Weight stigma

Weight stigma, also known as weightism, weight bias, and weight-based discrimination, refers to invidiously discriminatory attitudes towards overweight/obese individuals that influence interpersonal interactions. Weight stigma reflects internalized attitudes towards overweight and obese people and affects how these people – the targets of bias – are treated.

A person who is stigmatized possesses a characteristic that leads to a devalued social identity, and is often ascribed stereotypes or other deviant labels which can lead to prejudice and discrimination. Common weight-based stereotypes are that obese persons are lazy, lack self-discipline, and have poor willpower, but also possess defects of intelligence and character. There is no experimental or scientific evidence to indicate that these stereotypes are true, although pervasive social portrayals of obesity create and reinforce biased attitudes. Those who wish to defend devaluation of the fat say that the fat are unattractive and have lowered physical stamina, and that these qualities may be the true causes of what others believe is a bias or prejudice against obesity.

Types of weight stigma

Weight stigma and bias can be verbal (such as insults, ridicule, teasing, stereotypes, derogatory names, or pejorative language), physical (such as bullying or other aggressive behaviors), or practical (medical equipment or seats in public places that are too small). In some cases stigma results in discrimination, such as employment discrimination where an obese employee is denied a position or promotion due to his or her appearance, despite being appropriately qualified.

Causes of weight stigma

The causes of weight stigma are complex, as many factors seem to play a role. For instance, the degree of which heavy people are stigmatized (or revered) is highly variable across cultures and historical periods. However, research on social stigma offers some clues. According to many researchers, there are three basic forms of stigma (physical deformity, poor personal traits, and tribal outgroup status). Given the common stereotypes that are applied to fat people (unattractive, lazy), it seems that two of the three basic forms (physical deformity, poor personal traits) may apply to the case of weight stigma.

Several studies conducted by social psychologists have found that the perception of laziness or lack of willpower is a strong determinant of weight stigma. For instance, people who more strongly believe that fatness results from lack of willpower are more likely to be prejudiced against fat people.

Common contexts and settings of weight stigma

Obese children and adults are vulnerable targets of weight stigma from a variety of sources. In employment settings, overweight employees are ascribed many negative stereotypes and may suffer wage penalties, as they tend to be paid less for the same work. Obese employees are more likely to have lower paying jobs, and are less likely to be promoted than are thinner employees with the same qualifications.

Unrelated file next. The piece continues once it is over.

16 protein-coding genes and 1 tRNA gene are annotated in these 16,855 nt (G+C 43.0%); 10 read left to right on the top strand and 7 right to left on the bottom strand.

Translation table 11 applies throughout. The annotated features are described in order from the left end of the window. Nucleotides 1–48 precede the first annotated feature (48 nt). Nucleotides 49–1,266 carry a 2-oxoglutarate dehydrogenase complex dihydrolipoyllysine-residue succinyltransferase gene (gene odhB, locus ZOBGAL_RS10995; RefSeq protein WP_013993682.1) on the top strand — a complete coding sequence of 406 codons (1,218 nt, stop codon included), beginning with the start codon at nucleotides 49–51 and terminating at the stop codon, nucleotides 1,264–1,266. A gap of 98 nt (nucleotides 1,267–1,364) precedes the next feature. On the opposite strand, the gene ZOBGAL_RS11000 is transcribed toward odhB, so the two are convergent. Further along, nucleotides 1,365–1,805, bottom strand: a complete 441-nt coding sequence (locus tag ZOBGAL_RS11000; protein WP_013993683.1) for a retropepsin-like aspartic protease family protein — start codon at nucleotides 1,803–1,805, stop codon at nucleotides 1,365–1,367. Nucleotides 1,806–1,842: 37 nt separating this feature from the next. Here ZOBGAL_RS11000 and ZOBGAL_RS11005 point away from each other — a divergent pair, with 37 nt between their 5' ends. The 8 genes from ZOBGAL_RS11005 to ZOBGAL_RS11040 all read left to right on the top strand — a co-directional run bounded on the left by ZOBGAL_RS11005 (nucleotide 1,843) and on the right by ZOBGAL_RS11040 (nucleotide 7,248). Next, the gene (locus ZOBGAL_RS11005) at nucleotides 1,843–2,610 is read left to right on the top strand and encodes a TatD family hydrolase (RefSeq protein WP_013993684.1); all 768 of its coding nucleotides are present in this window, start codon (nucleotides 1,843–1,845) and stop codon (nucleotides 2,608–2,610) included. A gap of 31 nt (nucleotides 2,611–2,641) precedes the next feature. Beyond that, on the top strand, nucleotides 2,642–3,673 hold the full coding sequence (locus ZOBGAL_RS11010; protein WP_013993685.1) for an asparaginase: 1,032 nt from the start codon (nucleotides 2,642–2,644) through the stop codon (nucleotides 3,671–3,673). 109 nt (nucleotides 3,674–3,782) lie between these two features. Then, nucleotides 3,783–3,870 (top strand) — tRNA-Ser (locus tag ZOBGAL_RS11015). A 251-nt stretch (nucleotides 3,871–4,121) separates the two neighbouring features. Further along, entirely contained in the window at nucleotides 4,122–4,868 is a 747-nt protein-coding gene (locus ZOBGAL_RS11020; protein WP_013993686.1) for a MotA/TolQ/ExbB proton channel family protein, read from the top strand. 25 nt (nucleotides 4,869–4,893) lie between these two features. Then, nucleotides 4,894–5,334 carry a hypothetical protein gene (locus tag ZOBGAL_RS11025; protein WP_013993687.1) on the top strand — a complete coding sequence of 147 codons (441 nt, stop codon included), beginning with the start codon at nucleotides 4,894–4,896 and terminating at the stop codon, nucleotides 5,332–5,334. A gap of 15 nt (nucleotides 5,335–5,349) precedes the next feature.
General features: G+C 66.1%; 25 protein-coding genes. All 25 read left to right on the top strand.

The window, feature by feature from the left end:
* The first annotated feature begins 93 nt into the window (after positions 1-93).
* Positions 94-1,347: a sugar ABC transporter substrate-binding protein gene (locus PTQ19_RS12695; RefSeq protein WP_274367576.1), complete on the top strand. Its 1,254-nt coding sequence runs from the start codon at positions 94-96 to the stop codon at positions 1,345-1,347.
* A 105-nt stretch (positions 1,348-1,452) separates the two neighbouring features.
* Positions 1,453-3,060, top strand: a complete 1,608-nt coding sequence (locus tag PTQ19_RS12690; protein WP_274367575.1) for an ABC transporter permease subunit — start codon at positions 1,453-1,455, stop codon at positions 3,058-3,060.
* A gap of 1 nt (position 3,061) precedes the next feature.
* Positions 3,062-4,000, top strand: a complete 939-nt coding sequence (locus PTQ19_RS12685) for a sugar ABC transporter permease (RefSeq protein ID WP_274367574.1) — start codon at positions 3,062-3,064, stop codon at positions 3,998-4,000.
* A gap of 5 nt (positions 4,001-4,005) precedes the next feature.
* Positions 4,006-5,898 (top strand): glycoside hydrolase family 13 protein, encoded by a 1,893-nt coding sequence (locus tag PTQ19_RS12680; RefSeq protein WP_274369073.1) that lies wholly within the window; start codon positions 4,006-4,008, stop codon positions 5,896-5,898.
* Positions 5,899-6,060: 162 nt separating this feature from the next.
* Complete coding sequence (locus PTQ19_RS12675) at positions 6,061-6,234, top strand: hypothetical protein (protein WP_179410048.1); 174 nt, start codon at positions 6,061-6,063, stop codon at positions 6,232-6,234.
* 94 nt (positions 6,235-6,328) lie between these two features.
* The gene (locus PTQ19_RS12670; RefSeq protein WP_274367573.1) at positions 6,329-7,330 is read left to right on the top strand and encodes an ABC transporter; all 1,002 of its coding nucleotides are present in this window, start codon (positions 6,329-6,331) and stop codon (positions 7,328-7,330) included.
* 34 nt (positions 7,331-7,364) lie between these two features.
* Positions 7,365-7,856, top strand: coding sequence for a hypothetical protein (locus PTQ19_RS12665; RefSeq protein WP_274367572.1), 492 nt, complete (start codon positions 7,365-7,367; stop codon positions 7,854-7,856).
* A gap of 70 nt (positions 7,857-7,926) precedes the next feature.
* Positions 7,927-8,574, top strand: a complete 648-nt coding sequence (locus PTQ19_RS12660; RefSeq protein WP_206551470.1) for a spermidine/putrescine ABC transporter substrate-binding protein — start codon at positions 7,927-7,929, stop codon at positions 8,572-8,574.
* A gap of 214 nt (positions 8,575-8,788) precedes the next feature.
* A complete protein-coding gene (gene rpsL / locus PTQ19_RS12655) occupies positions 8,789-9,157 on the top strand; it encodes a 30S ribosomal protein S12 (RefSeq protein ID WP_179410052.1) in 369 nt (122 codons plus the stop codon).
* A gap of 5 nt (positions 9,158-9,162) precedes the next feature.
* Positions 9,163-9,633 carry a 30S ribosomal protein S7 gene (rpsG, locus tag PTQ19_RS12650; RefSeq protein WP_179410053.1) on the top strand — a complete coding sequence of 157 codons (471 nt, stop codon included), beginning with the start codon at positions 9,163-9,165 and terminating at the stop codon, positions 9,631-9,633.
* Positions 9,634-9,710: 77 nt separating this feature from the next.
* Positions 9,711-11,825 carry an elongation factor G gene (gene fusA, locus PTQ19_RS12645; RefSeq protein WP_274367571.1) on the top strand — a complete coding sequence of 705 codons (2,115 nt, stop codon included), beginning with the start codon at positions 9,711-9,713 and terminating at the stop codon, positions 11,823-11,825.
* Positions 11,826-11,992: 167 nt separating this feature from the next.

At school, students who are overweight or obese can face harassment and victimization from peers, as well as negative attitudes from teachers and other educators. At the college level, some research shows that qualified overweight students, particularly females, are less likely to be accepted to college than their normal weight peers.

In medical facilities, weight stigma toward obese patients has been documented by physicians, nurses, psychologists, dieticians, and medical students. One consequence of bias by health care professionals is that obese patients may avoid obtaining medical care because of these negative experiences.

Even family members may express stigmatizing attitudes towards loved ones who are obese. Children who are overweight and obese may confront stigma by parents and siblings, and obese adults may experience stigma from spouses and other relatives.

Consequences of weight stigma

Weight stigma has negative consequences for emotional and physical health. Children who are overweight and obese may be especially vulnerable. Negative attitudes towards obese children develop as young as three years old, and throughout preschool, elementary school, and high school, obese children are attributed multiple negative characteristics by their peers including being mean, stupid, ugly, unhappy, lazy, and having few friends. Obese youth who are victimized by peers because of their weight are at risk for poor body image, unhealthy eating behaviors, eating disorders, lower levels of physical activity, lower self-esteem, higher risk of depression and suicidal thoughts. Weight stigma can also lead to social isolation, poorer interpersonal relationships, and self-blame by those who are targeted.It can be inferred from data linking low social status to poor health that the low status assigned to the obese is a significant contributor to their excess morbidity.


* Crandall, C. S. (1994). Prejudice against fat people: Ideology and self-interest. "Journal of Personality and Social Psychology," 66 882-894.
* Erving Goffman, "Stigma: Notes on the Management of Spoiled Identity", Prentice-Hall, 1963, ISBN 0-671-62244-7.

External links

* [http://www.amazon.com/gp/product/1593851995 "Weight Bias: Nature, Consequences, and Remedies"]
* [http://www.yaleruddcenter.org/ The Rudd Center for Food Policy and Obesity at Yale University]
* [https://implicit.harvard.edu/implicit/demo/index.jsp/ Implicit Association Test (IAT)]
* [http://www.obesityresearch.org/cgi/reprint/9/12/788/ "Bias, Discrimination, and Obesity"]

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